IPY 120 NORCLIM: first results and future research

By Dr.S. Troelstra and dr. M. Prins
Faculty of Earth- and Life Sciences, VU University Amsterdam

IPY 120, NORCLIM studied northern high latitude climate variability during the past 2000 years and its implications for human activities in the arctic.
To this purpose marine sedimentcores for detailed climate reconstruction were taken at selected localities in fjords of Svalbard, Newfoundland and Greenland. The cooperation and exchange of ideas between archeologists and paleoclimatologists was fruitful and has definitely increased the understanding of living conditions of the Norse in Greenland and of the paleo-indians in Newfoundland.
Ongoing research on Svalbard deals with an extended time period e.g. the last deglaciation and the entire Holocene. Focus is on sediments and their provenance from Kross- and Kongsfjorden containing the record of rapid climate change episodes during the Holocene, including the Little Ice Age. During the maximum of the LIA the dutch maintained the whaling station Smeerenburg on the island of Amsterdam to the north of our study area. Our research shows that during the Little Ice Age strongly increased sedimentation took place in Krossfjorden, possibly related to glacier surges. A second activity concerns the sclerochronological analysis of Mya truncata shells from raised beaches near Ny Alesund (Svalbard). Preliminary studies indicate that the stable oxygen isotope composition of the shells provides an excellent archive of decadal seasonality, such as the occurrence of large meltwater pulses.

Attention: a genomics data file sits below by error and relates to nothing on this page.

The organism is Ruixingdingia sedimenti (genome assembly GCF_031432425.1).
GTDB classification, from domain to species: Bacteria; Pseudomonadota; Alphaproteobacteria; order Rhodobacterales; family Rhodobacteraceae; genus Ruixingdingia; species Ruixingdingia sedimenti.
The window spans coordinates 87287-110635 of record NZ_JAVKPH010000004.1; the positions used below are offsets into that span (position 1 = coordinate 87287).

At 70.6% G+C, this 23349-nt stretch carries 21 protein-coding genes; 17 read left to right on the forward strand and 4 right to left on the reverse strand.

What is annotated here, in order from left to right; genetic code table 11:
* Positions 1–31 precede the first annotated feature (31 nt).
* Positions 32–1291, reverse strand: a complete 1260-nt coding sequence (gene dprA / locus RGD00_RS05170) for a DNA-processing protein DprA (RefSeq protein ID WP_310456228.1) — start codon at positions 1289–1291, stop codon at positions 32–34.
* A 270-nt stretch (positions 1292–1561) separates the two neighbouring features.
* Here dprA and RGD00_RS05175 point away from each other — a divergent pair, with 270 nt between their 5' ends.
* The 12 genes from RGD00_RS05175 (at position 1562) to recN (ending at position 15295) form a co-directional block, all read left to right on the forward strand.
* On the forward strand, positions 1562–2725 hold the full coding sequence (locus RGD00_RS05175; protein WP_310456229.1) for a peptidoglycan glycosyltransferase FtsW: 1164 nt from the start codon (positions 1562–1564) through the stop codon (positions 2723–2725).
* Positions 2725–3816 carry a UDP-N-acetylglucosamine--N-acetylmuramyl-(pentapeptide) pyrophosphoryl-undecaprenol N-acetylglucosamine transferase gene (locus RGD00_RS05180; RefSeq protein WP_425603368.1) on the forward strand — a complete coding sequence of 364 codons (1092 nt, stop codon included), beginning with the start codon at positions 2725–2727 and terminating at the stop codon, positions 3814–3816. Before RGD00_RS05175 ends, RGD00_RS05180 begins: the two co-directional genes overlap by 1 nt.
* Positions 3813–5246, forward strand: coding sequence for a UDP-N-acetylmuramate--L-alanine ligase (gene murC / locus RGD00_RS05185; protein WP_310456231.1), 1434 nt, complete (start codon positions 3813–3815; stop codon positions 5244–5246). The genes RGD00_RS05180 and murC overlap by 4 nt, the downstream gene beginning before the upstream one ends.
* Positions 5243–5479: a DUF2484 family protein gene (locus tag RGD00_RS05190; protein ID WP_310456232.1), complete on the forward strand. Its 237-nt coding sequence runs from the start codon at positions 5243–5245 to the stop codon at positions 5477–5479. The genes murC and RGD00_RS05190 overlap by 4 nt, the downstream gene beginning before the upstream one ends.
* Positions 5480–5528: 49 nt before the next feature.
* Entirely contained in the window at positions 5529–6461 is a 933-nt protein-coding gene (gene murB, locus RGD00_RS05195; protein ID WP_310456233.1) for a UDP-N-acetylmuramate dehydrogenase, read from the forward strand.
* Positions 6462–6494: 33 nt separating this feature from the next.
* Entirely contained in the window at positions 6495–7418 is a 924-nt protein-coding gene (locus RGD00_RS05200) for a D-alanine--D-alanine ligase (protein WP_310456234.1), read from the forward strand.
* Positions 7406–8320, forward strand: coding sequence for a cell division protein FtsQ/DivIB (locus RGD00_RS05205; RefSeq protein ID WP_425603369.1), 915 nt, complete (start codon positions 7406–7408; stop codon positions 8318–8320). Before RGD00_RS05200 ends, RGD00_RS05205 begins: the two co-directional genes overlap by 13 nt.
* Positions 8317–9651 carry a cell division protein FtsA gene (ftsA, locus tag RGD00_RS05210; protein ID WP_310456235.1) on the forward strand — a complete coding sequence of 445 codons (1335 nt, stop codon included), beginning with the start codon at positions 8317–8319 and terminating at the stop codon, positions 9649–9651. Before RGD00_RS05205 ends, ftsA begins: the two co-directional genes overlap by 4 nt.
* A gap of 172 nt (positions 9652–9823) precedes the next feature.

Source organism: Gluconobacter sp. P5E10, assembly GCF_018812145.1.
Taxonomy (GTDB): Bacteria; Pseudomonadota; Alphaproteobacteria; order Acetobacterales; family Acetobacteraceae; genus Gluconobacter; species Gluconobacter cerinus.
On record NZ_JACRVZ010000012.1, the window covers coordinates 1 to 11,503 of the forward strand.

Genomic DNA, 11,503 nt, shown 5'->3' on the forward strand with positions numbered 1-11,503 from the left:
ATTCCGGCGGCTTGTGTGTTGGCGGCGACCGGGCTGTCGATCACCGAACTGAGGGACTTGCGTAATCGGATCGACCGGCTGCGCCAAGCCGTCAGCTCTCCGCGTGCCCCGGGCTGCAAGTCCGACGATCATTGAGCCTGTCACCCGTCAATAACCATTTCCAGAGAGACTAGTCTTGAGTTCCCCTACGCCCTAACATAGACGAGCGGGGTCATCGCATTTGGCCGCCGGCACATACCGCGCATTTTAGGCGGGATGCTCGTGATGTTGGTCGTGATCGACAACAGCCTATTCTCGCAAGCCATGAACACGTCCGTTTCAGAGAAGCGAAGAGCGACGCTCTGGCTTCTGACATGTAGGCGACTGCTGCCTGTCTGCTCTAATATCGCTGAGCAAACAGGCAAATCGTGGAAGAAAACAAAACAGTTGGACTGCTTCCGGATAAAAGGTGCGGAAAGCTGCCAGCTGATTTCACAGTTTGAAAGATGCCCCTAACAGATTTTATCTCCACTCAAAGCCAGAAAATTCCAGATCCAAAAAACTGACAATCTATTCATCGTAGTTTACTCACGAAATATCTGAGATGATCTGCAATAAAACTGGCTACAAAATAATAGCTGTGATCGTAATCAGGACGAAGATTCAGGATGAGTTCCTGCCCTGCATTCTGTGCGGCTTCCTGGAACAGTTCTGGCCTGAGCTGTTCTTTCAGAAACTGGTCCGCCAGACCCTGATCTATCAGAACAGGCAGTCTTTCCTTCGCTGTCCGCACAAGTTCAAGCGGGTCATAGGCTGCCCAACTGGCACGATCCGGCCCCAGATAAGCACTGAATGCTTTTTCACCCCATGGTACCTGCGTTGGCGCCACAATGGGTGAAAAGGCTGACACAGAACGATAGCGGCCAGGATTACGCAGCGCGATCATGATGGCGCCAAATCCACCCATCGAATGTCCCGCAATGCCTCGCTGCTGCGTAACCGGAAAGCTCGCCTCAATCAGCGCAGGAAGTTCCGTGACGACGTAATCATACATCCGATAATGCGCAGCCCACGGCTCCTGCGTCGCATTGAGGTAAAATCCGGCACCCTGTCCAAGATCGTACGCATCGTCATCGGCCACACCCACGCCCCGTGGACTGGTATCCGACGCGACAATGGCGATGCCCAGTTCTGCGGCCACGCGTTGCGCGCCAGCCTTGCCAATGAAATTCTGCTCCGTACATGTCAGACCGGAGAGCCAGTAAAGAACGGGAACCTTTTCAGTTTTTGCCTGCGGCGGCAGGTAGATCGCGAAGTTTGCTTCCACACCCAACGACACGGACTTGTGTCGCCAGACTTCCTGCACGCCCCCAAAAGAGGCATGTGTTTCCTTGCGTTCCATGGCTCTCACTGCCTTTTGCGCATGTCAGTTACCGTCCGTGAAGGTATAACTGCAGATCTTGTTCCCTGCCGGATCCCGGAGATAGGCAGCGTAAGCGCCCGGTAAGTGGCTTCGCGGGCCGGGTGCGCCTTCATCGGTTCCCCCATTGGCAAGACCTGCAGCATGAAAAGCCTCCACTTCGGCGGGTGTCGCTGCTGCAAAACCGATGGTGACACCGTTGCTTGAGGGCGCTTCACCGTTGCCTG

We anticipate continuation of our research activities around Ny Alesund in both fields around Kross/Kongsfjorden and on the raised terraces at Kvadehuk, to the west.

Willem Barentsz Poolinstituut

Bundeling van kennis, onderzoek en onderwijs over de Noord- en de Zuidpool






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